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Ok, so the title made it sound more dramatic than it really is but it pulled you in didn’t it! “No” might be a bit of an over exaggeration, what I’m really saying is – not yet.
With my first baby I had an extremely difficult pregnancy battling hyperemesis gravidarum followed by a traumatic birth that I was left in shock by for a very long time. The first few days and even weeks of his life are a complete blur, I vaguely remember going with the motions of the hustle and bustle of visitors traipsing in and out fondling with this new little human that had just very chaotically entered my life but I also very distinctly remember feeling like I wasn’t really there. I would sit watching, smiling and nodding along to conversations feeling like I was watching down on somebody else’s life from afar just wishing they would all go away.
People mean well, of course they do, and they’re excited to see the new arrival they come with cards and flowers and gifts and joy but then they all just disappear after the first few weeks and you are left feeling confused and alone.
That “newborn bubble” never happened for me, I actually took a really long time to come around to what had happened and started to bond with Toby. I didn’t get the rush of love, the instant unbreakable bond that everyone tells you about. A lot of which I know now is because of the birth trauma but I also know it’s because I didn’t allow myself the time I needed to heal, both physically and mentally. I had been through one hell of an ordeal, a 26 hour labour ending in an emergency section due to failure to dilate and maternal distress, the wound shortly after burst, and then got infected (sorry if you’re squeamish!) I was in a lot of pain, I was mentally and physically exhausted, I didn’t know what day it was and I didn’t stop and take it all in for quite some time. Instead I replied to every message in minutes telling people “of course come whenever you like!!” I don’t look back on those early days with the fond memories I would like to. Slowly throughout my motherhood journey I’ve learnt to speak up when something isn’t convenient for me, I’ve learnt it really is ok to tell people no sometimes. It becomes vital in remaining sane!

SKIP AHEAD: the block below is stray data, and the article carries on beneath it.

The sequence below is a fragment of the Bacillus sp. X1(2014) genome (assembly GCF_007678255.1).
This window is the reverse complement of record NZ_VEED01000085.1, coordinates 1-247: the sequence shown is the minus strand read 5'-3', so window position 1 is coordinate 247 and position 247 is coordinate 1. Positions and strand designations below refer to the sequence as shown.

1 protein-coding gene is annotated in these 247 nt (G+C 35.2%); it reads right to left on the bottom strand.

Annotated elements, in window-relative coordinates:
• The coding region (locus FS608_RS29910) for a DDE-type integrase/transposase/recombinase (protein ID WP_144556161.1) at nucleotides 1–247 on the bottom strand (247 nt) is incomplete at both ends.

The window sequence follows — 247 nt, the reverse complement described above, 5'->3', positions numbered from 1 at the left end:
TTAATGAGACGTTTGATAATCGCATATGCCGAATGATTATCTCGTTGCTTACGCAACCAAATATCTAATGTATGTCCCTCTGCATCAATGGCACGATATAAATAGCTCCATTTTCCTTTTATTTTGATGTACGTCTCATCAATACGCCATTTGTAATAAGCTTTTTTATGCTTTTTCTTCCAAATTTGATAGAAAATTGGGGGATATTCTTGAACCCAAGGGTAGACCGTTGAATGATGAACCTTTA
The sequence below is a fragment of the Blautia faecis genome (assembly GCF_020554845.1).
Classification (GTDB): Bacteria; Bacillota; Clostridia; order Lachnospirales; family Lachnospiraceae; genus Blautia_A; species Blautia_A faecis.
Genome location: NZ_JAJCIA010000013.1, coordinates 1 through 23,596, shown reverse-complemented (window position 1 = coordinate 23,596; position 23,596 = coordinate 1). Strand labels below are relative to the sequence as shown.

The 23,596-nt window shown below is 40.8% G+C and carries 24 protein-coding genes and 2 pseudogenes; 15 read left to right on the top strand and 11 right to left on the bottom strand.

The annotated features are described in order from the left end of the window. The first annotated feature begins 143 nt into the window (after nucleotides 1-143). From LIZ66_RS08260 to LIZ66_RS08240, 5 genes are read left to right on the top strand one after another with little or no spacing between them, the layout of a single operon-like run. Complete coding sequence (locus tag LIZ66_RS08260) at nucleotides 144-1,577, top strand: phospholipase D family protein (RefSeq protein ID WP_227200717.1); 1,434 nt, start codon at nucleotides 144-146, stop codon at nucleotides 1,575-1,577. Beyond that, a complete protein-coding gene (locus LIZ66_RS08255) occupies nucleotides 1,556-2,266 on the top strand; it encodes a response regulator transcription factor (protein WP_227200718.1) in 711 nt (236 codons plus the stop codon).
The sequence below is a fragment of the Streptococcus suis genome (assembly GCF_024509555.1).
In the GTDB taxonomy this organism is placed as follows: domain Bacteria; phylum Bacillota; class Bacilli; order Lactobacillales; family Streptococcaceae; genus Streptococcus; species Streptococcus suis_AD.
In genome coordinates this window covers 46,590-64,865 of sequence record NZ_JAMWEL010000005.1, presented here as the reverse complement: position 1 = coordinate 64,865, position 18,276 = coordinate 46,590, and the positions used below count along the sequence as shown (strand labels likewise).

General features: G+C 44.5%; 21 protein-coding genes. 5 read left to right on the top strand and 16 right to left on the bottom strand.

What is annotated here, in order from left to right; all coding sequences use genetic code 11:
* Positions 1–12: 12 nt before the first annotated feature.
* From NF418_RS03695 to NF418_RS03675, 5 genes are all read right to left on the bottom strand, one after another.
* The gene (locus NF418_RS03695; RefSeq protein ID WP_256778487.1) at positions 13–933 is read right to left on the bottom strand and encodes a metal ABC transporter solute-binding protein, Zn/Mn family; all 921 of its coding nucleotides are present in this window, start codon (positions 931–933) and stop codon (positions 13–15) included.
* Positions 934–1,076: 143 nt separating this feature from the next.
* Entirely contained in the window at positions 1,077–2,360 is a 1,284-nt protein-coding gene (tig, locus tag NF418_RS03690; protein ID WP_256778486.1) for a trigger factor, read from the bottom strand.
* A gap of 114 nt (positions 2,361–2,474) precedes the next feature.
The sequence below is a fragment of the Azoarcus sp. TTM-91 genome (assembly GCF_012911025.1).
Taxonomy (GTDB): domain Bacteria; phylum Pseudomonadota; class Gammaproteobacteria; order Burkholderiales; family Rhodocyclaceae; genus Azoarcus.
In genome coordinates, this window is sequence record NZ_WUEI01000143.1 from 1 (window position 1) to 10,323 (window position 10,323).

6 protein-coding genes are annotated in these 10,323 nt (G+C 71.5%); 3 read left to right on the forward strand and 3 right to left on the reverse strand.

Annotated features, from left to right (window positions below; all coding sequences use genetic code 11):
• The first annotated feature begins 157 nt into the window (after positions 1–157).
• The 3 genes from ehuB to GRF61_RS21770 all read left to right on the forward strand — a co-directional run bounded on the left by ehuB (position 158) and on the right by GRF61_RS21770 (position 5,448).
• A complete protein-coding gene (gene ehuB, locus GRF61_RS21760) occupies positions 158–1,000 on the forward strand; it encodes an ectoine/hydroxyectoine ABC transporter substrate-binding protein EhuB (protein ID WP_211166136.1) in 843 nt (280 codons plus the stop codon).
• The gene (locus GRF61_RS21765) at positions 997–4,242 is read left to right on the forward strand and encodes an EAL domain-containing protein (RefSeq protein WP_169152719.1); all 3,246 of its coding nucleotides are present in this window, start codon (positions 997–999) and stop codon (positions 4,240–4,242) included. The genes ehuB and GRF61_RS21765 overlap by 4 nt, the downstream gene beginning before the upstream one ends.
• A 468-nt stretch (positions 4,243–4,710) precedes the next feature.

Almost six years on and due my second baby in a few weeks, I’m very aware of how important my mental and physical health is. This time I’m doing what’s right for me and my family, I want to enjoy every second, I want to understand what the “newborn bubble” really means. (Although, still not convinced it’s a thing but I’ll report back on that one!) I want and need to take things really slow. I want to study every little inch of my baby and really get to know each other. I really want to enjoy it this time. I want to give our family time to adjust, this is my second baby and I’m so aware of how much of a massive change this is going to be for our family, especially my first born, Toby. A child who often struggles with change, the weeks following the birth will be about us and nobody else. Readjusting to life together as a family of four.
Napping in the afternoons, staying in bed all day, watching movies, reading books and just enjoying our new little team member. Not rushing about worrying about if there are any clean mugs for visitors to have a bru, if the house is a mess or if I’ve washed my hair. Not pulling myself up when I’m not ready just to fuel someone else’s desire to cuddle my baby. Not overwhelming my child with a busy house full of people at what already feels like an enormous switch from reality. Because none of that matters in the grand scheme, those tiny baby days pass by in the blink of an eye, I fear with Toby that I missed them, I’m not going to allow that to happen this time. I deserve this time, I deserve a happy and positive experience.
There’s plenty of time in the weeks that follow for visitors and they will be welcomed with open arms once Dan is back at work and Toby is back at school and I’m all alone with a new baby, I’m sure of it! But those first few weeks – they are ours.